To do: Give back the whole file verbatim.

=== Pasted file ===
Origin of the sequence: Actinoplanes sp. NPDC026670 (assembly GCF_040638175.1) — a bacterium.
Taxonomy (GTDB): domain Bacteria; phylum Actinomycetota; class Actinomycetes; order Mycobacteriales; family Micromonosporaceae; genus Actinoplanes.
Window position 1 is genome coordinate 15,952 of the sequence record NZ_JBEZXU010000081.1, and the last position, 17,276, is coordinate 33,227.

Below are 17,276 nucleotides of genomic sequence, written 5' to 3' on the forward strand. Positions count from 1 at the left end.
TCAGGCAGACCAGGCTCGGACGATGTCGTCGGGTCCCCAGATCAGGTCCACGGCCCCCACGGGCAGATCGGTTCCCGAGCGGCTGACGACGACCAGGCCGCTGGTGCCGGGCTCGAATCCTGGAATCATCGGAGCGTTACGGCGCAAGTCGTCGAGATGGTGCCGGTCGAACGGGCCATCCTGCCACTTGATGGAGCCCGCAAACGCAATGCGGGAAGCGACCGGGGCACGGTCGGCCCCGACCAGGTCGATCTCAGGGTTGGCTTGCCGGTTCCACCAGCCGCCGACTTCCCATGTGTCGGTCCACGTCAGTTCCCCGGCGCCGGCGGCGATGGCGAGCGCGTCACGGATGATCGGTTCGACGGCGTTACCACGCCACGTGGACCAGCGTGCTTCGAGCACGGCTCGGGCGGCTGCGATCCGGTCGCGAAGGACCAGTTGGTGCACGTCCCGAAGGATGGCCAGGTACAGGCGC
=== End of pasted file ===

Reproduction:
Origin of the sequence: Actinoplanes sp. NPDC026670 (assembly GCF_040638175.1) — a bacterium.
Taxonomy (GTDB): domain Bacteria; phylum Actinomycetota; class Actinomycetes; order Mycobacteriales; family Micromonosporaceae; genus Actinoplanes.
Window position 1 is genome coordinate 15,952 of the sequence record NZ_JBEZXU010000081.1, and the last position, 17,276, is coordinate 33,227.

Below are 17,276 nucleotides of genomic sequence, written 5' to 3' on the forward strand. Positions count from 1 at the left end.
TCAGGCAGACCAGGCTCGGACGATGTCGTCGGGTCCCCAGATCAGGTCCACGGCCCCCACGGGCAGATCGGTTCCCGAGCGGCTGACGACGACCAGGCCGCTGGTGCCGGGCTCGAATCCTGGAATCATCGGAGCGTTACGGCGCAAGTCGTCGAGATGGTGCCGGTCGAACGGGCCATCCTGCCACTTGATGGAGCCCGCAAACGCAATGCGGGAAGCGACCGGGGCACGGTCGGCCCCGACCAGGTCGATCTCAGGGTTGGCTTGCCGGTTCCACCAGCCGCCGACTTCCCATGTGTCGGTCCACGTCAGTTCCCCGGCGCCGGCGGCGATGGCGAGCGCGTCACGGATGATCGGTTCGACGGCGTTACCACGCCACGTGGACCAGCGTGCTTCGAGCACGGCTCGGGCGGCTGCGATCCGGTCGCGAAGGACCAGTTGGTGCACGTCCCGAAGGATGGCCAGGTACAGGCGC